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As you break out in a sweat and your tongue screams for mercy, you may regret that extra dash of hot sauce— but your body will thank you later.
A growing body of research suggests that adding a little spice to your daily diet is one of the easiest things you can do to improve your health. The evidence of healthy heat from peppers is so powerful that researchers think they can help the body rid itself of toxins, reduce inflammation and even ward off cancer and heart disease.
Until recently, scientists’ belief that peppers had extraordinary health benefits were backed only by a sampling of animal and small-scale human studies. But research published over the summer which followed half a million Chinese adults for just under 10 years removed any uncertainty — revealing that people who regularly consume spicy foods were 14 percent less likely to die than those who ate a bland diet.
“The bottom line is that any kind of vegetable material you consume will improve your health,” David Popovich, a researcher who focuses on peppers told Time. “But hot peppers are really beneficial for you, if you can take the spice.”
The secret behind the extraordinary health benefits of peppers is capsaicin, the ingredient that gives them their hot flavor.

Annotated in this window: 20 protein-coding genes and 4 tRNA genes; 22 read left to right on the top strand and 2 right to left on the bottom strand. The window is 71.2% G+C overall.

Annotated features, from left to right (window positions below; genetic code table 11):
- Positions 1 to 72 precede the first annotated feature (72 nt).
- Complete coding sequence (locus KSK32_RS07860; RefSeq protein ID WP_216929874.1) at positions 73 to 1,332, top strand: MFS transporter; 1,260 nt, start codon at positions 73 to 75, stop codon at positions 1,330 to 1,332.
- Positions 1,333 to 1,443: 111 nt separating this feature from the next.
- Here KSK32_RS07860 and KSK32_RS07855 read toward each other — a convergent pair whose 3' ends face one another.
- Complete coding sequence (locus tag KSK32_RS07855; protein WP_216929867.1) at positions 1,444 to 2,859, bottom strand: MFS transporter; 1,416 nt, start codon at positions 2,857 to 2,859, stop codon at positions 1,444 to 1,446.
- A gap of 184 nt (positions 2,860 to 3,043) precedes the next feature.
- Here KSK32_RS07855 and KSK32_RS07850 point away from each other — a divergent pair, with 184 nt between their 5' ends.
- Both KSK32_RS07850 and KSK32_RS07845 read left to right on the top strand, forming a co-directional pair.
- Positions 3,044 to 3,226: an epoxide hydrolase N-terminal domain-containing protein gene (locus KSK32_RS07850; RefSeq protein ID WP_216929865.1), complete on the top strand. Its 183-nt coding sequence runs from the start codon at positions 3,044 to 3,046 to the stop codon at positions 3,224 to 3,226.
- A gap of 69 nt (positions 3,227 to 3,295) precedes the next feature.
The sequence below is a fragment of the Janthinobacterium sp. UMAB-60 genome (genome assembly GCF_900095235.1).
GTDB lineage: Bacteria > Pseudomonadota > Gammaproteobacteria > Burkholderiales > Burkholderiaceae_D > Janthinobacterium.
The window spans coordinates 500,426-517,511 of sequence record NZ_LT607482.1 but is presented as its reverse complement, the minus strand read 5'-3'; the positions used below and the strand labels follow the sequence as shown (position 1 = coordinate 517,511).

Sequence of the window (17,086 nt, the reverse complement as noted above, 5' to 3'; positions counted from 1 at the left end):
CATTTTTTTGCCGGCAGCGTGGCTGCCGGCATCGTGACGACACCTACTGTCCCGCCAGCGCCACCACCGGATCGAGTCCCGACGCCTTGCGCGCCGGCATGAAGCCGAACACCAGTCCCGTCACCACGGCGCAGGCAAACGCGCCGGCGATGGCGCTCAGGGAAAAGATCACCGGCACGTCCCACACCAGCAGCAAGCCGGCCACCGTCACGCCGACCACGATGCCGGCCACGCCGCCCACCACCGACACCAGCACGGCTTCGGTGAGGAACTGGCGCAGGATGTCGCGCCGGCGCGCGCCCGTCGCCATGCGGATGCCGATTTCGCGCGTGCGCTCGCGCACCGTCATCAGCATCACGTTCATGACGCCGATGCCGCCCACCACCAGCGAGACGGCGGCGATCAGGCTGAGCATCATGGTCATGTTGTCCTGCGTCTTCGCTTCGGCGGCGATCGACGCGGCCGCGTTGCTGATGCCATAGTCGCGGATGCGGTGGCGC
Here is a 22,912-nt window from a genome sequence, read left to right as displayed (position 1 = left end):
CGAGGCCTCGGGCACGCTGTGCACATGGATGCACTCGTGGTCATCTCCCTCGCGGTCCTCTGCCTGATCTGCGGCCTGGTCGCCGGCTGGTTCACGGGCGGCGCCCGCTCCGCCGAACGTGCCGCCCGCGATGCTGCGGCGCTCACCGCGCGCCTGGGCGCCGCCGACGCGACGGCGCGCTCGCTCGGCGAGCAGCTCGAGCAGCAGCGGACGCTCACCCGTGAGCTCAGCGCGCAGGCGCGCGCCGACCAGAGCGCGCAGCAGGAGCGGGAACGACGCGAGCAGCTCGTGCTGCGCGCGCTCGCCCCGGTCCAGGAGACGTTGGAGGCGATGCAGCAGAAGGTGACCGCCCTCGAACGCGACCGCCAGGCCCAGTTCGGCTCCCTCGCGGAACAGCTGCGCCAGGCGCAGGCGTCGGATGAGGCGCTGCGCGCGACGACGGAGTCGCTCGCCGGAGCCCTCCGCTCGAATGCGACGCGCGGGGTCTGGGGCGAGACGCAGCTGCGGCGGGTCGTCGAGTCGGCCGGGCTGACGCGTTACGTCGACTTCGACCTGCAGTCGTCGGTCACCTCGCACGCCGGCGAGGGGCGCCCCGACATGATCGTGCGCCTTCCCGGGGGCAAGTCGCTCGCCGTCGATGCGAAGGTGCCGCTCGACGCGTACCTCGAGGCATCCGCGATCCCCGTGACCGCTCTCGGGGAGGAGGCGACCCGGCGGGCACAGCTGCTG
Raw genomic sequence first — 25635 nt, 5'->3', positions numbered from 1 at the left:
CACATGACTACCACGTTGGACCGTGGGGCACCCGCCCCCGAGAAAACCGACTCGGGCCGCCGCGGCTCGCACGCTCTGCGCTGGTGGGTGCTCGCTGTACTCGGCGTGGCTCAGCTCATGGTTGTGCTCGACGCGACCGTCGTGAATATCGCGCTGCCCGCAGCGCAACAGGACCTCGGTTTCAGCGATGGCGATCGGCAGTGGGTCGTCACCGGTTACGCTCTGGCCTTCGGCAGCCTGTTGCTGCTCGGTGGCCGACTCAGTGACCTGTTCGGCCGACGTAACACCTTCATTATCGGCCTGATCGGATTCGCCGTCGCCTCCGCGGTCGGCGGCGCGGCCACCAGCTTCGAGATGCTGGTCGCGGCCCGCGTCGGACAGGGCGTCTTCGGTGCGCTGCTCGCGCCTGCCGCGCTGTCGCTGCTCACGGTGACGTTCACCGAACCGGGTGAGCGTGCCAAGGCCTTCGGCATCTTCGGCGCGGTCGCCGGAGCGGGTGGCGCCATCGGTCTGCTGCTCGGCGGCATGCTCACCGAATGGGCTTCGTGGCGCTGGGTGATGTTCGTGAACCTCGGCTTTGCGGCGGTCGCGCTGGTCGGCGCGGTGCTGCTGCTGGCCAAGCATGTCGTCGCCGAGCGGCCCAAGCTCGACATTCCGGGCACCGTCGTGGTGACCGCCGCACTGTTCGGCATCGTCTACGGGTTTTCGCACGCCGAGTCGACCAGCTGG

Scientists don’t know for sure what gives capsaicin its powerful anti-inflammatory and anti-cancer properties but they believe the spice-inducing ingredient is responsible for causing unhealthy cells within the body to literally self-destruct, making way for healthier cells.
Capsaicin is found in cayenne, green or red chilli, tobasco and in sweet peppers in lesser amounts. Typically speaking, the hotter the pepper the greater amount of capsaicin it contains.
But the secret to really amplifying the health benefits of pepper consumption is combining the spicy health powerhouses with a little fat. Capsaicin is a fat-soluble molecule, meaning the body is best able to absorb it along with a little healthy oil.